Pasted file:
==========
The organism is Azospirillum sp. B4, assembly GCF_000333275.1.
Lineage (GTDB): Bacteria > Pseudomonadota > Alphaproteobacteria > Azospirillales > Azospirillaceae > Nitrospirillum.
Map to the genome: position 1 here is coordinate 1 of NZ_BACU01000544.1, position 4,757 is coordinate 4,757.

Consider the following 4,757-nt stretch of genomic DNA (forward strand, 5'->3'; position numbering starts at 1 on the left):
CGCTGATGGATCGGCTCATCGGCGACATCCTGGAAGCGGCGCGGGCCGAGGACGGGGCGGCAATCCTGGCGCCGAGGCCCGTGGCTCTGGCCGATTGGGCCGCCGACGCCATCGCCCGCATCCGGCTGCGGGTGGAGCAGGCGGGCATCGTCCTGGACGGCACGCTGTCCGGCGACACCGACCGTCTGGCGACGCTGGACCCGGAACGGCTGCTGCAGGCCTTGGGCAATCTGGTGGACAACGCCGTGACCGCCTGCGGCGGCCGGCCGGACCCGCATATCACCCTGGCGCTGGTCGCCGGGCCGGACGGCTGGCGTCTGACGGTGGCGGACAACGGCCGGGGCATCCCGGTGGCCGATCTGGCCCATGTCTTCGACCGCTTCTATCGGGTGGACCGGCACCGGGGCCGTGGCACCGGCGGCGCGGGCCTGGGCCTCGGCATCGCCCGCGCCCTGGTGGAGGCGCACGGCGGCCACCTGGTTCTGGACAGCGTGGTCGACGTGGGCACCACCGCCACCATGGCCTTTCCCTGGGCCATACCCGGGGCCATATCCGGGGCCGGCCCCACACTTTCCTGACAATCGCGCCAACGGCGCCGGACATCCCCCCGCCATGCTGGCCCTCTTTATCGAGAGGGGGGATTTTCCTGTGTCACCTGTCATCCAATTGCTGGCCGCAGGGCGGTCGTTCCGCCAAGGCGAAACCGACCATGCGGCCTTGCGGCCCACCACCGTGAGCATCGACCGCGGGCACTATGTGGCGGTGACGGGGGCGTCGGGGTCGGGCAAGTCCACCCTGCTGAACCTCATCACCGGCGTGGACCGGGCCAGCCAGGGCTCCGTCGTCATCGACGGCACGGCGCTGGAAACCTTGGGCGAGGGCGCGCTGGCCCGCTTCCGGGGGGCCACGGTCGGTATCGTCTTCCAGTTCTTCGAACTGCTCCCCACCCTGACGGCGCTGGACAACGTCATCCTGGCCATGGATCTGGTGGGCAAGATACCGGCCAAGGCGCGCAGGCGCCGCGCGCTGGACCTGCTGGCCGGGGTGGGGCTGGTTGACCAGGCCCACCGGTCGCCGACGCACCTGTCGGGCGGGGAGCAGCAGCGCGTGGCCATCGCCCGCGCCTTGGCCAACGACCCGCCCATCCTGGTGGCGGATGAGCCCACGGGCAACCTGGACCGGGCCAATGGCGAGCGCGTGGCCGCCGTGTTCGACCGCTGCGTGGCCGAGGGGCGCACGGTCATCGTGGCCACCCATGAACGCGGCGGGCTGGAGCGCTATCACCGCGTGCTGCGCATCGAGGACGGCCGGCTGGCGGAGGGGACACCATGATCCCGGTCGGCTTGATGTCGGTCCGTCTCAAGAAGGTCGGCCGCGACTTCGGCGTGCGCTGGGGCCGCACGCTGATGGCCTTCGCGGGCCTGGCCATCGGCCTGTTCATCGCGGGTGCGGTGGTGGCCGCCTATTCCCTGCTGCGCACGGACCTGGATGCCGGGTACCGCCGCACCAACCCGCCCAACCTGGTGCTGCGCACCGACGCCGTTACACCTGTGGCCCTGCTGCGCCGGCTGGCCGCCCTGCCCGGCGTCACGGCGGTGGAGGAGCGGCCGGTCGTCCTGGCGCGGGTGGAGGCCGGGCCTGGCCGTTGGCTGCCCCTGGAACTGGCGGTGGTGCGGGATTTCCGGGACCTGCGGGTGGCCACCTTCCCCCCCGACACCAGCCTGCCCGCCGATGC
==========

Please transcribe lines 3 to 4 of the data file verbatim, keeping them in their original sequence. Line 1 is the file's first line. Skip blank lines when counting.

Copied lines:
Map to the genome: position 1 here is coordinate 1 of NZ_BACU01000544.1, position 4,757 is coordinate 4,757.

Consider the following 4,757-nt stretch of genomic DNA (forward strand, 5'->3'; position numbering starts at 1 on the left):